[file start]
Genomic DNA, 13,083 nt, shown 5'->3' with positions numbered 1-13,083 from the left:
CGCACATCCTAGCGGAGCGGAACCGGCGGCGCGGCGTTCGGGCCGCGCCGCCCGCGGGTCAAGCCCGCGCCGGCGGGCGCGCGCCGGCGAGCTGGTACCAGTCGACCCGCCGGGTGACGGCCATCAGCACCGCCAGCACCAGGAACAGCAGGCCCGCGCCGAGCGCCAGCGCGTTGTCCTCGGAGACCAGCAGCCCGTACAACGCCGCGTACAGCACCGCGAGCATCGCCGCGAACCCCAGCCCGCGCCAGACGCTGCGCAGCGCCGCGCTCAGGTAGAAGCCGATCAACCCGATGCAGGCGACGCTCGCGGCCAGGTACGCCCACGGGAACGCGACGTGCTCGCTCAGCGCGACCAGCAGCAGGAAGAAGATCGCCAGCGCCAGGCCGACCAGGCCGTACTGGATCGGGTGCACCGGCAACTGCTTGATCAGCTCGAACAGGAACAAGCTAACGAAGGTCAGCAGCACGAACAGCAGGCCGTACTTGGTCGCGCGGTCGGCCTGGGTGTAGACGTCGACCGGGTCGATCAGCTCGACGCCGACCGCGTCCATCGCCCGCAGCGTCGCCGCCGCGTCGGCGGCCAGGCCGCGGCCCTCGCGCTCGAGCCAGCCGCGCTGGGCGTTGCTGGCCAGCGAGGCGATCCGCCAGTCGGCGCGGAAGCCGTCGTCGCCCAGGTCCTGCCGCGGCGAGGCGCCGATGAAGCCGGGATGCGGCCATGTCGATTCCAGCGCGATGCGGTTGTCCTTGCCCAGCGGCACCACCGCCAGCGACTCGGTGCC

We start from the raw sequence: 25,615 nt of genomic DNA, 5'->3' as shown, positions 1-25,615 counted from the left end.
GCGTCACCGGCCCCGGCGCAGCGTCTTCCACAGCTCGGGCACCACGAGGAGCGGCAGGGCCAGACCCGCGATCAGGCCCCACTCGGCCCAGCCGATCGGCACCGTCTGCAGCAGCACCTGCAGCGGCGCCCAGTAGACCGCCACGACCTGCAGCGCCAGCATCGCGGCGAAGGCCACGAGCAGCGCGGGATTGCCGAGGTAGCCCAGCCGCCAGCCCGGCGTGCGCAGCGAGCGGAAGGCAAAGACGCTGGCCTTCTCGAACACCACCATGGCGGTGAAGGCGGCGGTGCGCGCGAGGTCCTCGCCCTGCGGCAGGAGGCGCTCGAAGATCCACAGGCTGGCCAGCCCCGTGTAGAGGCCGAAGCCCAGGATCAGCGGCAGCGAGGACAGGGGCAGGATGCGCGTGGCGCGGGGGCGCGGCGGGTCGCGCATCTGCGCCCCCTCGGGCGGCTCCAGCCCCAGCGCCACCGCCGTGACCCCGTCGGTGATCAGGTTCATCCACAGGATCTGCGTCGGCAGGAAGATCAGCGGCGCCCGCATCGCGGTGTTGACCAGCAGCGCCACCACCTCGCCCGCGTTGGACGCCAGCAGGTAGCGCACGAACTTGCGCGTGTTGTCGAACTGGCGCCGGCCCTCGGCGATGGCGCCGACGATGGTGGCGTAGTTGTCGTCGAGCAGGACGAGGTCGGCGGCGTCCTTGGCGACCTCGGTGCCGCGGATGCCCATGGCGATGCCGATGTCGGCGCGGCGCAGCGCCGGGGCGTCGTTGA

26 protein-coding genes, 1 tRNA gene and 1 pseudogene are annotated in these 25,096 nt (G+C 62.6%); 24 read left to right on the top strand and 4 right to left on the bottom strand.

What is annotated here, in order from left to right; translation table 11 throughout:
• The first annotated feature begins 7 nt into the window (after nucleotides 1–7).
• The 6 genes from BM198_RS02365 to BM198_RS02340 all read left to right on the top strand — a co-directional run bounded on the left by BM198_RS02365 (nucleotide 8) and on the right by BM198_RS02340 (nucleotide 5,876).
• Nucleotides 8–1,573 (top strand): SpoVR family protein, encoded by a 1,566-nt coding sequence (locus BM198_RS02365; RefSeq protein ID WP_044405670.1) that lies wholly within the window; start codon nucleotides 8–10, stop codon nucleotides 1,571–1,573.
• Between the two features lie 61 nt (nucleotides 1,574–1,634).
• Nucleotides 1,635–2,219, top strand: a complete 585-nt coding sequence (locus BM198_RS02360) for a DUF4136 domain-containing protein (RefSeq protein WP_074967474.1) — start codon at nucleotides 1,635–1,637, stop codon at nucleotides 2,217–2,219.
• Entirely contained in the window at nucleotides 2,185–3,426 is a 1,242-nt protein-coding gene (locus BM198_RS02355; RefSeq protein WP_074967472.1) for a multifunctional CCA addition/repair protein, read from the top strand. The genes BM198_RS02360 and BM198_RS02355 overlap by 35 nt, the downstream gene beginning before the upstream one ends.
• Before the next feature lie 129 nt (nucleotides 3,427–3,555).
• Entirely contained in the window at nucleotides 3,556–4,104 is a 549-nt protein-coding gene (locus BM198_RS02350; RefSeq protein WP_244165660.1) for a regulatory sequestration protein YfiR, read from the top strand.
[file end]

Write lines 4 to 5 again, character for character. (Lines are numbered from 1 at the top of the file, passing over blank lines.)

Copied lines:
GCGTCACCGGCCCCGGCGCAGCGTCTTCCACAGCTCGGGCACCACGAGGAGCGGCAGGGCCAGACCCGCGATCAGGCCCCACTCGGCCCAGCCGATCGGCACCGTCTGCAGCAGCACCTGCAGCGGCGCCCAGTAGACCGCCACGACCTGCAGCGCCAGCATCGCGGCGAAGGCCACGAGCAGCGCGGGATTGCCGAGGTAGCCCAGCCGCCAGCCCGGCGTGCGCAGCGAGCGGAAGGCAAAGACGCTGGCCTTCTCGAACACCACCATGGCGGTGAAGGCGGCGGTGCGCGCGAGGTCCTCGCCCTGCGGCAGGAGGCGCTCGAAGATCCACAGGCTGGCCAGCCCCGTGTAGAGGCCGAAGCCCAGGATCAGCGGCAGCGAGGACAGGGGCAGGATGCGCGTGGCGCGGGGGCGCGGCGGGTCGCGCATCTGCGCCCCCTCGGGCGGCTCCAGCCCCAGCGCCACCGCCGTGACCCCGTCGGTGATCAGGTTCATCCACAGGATCTGCGTCGGCAGGAAGATCAGCGGCGCCCGCATCGCGGTGTTGACCAGCAGCGCCACCACCTCGCCCGCGTTGGACGCCAGCAGGTAGCGCACGAACTTGCGCGTGTTGTCGAACTGGCGCCGGCCCTCGGCGATGGCGCCGACGATGGTGGCGTAGTTGTCGTCGAGCAGGACGAGGTCGGCGGCGTCCTTGGCGACCTCGGTGCCGCGGATGCCCATGGCGATGCCGATGTCGGCGCGGCGCAGCGCCGGGGCGTCGTTGA

26 protein-coding genes, 1 tRNA gene and 1 pseudogene are annotated in these 25,096 nt (G+C 62.6%); 24 read left to right on the top strand and 4 right to left on the bottom strand.